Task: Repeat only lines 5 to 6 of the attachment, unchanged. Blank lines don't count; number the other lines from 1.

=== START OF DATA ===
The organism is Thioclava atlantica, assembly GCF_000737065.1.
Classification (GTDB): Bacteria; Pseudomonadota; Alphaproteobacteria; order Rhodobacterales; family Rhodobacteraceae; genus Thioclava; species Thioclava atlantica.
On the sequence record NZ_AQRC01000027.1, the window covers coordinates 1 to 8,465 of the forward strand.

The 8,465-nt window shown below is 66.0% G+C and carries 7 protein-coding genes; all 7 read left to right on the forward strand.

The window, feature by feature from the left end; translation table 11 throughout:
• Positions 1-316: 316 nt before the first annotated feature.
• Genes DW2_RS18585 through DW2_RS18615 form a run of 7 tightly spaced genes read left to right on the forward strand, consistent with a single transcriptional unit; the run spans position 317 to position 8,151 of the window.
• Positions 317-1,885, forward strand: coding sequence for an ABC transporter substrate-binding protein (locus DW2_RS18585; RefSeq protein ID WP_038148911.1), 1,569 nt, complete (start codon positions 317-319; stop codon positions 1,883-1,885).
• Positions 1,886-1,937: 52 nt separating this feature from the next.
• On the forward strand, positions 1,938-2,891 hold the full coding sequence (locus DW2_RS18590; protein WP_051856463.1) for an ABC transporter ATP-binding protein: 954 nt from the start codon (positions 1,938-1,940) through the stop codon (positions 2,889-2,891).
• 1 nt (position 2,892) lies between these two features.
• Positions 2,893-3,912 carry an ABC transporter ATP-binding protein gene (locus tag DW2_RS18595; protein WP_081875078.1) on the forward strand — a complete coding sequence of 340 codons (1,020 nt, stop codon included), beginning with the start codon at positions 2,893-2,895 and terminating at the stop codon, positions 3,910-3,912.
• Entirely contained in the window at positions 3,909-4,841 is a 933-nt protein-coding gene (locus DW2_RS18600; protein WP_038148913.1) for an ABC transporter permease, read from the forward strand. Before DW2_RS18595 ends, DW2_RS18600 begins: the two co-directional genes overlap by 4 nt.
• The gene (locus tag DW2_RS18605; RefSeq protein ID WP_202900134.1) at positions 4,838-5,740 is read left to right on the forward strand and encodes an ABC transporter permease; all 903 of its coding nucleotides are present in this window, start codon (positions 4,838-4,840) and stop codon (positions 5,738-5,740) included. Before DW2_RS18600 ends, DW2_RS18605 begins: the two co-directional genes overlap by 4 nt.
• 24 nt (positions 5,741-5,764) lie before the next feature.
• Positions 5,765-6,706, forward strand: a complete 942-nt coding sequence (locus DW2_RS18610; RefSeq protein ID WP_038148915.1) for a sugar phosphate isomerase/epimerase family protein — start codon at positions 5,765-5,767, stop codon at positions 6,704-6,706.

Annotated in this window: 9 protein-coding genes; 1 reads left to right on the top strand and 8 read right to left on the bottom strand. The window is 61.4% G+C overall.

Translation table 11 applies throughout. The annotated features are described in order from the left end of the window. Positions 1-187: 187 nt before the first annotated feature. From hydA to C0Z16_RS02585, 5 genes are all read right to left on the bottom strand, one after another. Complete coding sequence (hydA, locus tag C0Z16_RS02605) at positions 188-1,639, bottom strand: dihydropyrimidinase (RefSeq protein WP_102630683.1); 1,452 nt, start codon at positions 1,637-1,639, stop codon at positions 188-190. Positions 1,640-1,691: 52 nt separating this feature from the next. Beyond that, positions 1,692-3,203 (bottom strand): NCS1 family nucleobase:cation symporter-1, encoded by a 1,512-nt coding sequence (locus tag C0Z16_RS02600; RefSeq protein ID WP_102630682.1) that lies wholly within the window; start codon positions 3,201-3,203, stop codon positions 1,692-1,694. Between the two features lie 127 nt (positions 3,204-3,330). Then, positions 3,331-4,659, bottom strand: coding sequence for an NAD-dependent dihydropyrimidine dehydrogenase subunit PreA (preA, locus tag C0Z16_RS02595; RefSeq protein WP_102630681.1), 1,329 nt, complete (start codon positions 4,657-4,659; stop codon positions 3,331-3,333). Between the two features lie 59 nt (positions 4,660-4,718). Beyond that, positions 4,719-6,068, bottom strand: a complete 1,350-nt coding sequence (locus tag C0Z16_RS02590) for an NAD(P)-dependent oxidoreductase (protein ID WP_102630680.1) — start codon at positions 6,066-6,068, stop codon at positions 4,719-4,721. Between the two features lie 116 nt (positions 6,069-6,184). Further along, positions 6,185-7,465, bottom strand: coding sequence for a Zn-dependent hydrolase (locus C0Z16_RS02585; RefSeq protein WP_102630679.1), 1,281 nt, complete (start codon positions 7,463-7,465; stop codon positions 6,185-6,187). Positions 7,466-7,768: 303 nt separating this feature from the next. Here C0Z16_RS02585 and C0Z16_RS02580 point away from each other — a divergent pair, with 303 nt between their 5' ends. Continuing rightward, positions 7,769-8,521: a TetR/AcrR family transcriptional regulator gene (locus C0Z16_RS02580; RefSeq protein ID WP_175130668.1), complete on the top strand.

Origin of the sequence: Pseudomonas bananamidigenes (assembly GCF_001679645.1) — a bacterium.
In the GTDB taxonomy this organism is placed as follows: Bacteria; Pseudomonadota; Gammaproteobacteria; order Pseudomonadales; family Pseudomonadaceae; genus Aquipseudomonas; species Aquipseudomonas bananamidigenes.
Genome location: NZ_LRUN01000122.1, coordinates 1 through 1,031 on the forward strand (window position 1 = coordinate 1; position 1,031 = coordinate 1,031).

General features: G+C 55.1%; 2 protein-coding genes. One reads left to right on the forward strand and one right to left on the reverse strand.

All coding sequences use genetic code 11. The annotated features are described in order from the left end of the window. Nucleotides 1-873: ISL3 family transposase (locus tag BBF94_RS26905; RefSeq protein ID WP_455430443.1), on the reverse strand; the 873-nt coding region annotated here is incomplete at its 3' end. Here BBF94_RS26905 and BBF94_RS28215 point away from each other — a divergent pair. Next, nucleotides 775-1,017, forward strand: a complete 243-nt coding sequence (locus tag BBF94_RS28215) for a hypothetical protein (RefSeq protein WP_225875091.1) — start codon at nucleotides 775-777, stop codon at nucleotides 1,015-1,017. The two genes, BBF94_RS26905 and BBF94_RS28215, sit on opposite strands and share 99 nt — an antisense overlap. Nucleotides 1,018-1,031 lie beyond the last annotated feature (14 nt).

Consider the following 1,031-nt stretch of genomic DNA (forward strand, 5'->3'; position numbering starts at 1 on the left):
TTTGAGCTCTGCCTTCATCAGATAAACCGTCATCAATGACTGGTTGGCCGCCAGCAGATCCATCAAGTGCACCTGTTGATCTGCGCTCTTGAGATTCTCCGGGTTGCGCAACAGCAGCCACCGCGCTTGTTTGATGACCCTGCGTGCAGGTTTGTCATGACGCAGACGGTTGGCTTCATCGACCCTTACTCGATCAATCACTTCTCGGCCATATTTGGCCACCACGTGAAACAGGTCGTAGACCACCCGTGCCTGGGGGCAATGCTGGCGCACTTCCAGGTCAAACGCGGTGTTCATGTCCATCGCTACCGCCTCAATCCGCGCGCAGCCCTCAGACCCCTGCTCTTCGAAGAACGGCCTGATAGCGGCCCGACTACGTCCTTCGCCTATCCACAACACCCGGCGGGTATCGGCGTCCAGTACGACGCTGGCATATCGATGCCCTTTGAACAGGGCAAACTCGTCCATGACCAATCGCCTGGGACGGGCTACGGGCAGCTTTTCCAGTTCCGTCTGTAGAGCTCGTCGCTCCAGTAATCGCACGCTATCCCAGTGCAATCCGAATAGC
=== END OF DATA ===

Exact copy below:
The window, feature by feature from the left end; translation table 11 throughout:
• Positions 1-316: 316 nt before the first annotated feature.